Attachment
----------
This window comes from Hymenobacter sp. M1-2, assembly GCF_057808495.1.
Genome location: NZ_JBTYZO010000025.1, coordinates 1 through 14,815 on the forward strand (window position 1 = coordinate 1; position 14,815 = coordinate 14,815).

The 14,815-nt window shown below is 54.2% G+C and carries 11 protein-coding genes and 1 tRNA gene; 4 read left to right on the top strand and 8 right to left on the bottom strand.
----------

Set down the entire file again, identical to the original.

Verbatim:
This window comes from Hymenobacter sp. M1-2, assembly GCF_057808495.1.
Genome location: NZ_JBTYZO010000025.1, coordinates 1 through 14,815 on the forward strand (window position 1 = coordinate 1; position 14,815 = coordinate 14,815).

The 14,815-nt window shown below is 54.2% G+C and carries 11 protein-coding genes and 1 tRNA gene; 4 read left to right on the top strand and 8 right to left on the bottom strand.